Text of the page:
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Thread: triple integral on a cone

  1. #1
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    triple integral on a cone

    Hi

    I am trying to solve the following integral, but I am having trouble finding the limits. And first of all sorry for my bad LaTeX.

    $\displaystyle \int{\int{\int{x^2+y^2}}}dV$ over E.
    E is given by $\displaystyle z=x^2+y^2-1$ and $\displaystyle 0<=z<=8$



    My Problem is the lower bound $\displaystyle z=0$. If it was $\displaystyle z=-1$ I would just use polar coordinates $\displaystyle 0<=\theta <=2*Pi$,$\displaystyle 0<=r<=2*\sqrt(2)$ and $\displaystyle -1<=z<=8$.

    Thanks in advance
    Jesper
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  2. #2
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    So, essentially you're integrating your function over the frustrum of an upside-down cone (frustrum in this context = cone with its head chopped off).

    I would still use cylindrical coordinates (I think you meant to say cylindrical, not polar, though I grant you that cylindrical is just polar with an added cartesian coordinate).

    I would split up your integral in two pieces depending on $\displaystyle r$. Integrate on $\displaystyle 0\le r\le 1.$ This would be the cylinder of radius $\displaystyle 1$ from $\displaystyle z=0$ to $\displaystyle z=8$. This corresponds to the "core" of the frustrum. Then, I would integrate on the outer cone part. Here, your $\displaystyle z$ limits would vary from $\displaystyle r^{2}-1$ to $\displaystyle 8$, your $\displaystyle r$ would vary from $\displaystyle 1$ to $\displaystyle 3$, and you should be doing the $\displaystyle z$ integral, in that case, before the $\displaystyle r$ integral.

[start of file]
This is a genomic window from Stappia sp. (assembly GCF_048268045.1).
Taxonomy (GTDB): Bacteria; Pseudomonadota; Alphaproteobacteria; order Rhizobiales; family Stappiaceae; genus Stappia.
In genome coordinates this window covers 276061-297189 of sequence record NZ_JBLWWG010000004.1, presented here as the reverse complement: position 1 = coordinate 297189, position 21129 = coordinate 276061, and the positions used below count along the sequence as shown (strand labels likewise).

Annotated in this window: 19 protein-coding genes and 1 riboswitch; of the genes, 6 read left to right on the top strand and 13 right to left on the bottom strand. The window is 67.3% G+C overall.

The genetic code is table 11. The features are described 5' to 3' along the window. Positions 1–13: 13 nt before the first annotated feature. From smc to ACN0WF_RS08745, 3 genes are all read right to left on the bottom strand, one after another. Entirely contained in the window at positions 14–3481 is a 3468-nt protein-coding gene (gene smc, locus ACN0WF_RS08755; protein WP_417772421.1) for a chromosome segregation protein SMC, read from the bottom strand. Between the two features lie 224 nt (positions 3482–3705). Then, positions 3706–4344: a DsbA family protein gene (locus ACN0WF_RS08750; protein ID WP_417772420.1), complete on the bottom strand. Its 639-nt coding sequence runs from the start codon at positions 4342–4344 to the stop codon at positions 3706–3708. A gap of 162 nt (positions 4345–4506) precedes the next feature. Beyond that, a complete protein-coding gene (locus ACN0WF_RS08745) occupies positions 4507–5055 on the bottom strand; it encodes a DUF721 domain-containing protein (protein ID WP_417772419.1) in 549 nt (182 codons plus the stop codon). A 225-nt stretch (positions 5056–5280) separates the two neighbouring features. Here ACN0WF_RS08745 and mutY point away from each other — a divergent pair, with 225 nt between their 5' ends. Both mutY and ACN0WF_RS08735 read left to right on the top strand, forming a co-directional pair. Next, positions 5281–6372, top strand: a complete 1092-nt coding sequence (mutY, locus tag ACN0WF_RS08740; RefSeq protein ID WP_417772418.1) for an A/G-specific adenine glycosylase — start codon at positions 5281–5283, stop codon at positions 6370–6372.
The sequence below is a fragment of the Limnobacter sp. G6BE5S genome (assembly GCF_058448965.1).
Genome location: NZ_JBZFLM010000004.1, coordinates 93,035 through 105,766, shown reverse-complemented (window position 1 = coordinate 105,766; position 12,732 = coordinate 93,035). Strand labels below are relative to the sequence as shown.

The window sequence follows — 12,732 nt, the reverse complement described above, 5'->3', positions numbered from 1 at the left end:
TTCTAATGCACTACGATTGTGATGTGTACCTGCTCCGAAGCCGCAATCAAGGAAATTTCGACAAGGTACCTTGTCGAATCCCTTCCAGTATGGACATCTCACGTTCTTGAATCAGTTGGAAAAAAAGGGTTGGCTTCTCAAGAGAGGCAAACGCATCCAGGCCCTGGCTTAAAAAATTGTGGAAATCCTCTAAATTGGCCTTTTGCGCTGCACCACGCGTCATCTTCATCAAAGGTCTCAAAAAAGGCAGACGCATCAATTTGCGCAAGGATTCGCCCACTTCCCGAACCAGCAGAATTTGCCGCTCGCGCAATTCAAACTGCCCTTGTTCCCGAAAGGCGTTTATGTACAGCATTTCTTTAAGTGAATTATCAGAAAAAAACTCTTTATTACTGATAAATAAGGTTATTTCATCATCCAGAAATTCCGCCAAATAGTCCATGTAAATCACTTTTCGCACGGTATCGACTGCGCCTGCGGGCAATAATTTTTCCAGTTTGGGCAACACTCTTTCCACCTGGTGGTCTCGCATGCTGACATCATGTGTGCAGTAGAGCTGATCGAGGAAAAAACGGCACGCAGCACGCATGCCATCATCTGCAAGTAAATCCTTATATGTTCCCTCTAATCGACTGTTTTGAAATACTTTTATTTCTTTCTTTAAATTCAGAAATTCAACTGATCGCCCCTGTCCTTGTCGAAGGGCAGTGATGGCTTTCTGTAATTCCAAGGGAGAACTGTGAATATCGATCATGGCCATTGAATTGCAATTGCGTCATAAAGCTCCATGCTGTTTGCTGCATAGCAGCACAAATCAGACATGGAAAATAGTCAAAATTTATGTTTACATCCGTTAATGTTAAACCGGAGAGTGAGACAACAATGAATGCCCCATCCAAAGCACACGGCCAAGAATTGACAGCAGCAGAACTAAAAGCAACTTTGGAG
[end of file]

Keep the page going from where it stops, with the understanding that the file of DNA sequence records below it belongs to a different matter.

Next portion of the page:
Can you put all this together and write down your integrals?
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  3. #3
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    Thank you so much for your fast and very good answer. I think you handle it in a very clever way. Also because both integrals are quite easy to solve. I would call it a paraboloid as we reserve the word cone for expressions of the form: $\displaystyle \frac{z}{c} \neq \sqrt{\frac{x^2}{a}+\frac{y^2}{b}}$.

    However it seems like your answer is correct. As I reed it the integrals you set up are (if my integral is called I):

    $\displaystyle I=\int_0^{2*\Pi}{\int_0^1{\int_0^8{r^2*r}}dz dr d\theta + \int_0^{2*\Pi}{\int_1^3{\int_{r^2-1}^8{r^2*r}}dz dr d\theta$

    Kind regards
    Jesper Bjørnholt
    stud. b.s. Mathematics and Spanish at University of Aarhus, Denmark
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  4. #4
    A Plied Mathematician
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    You're right. It's a paraboloid, not a cone. I was thinking z = r. Your integral looks good to me. As a notational thing, I would use a lower-case pi. The upper-case Pi is reserved for the product notation, usually, though it is pretty clear from the context what you mean.

    Good luck!
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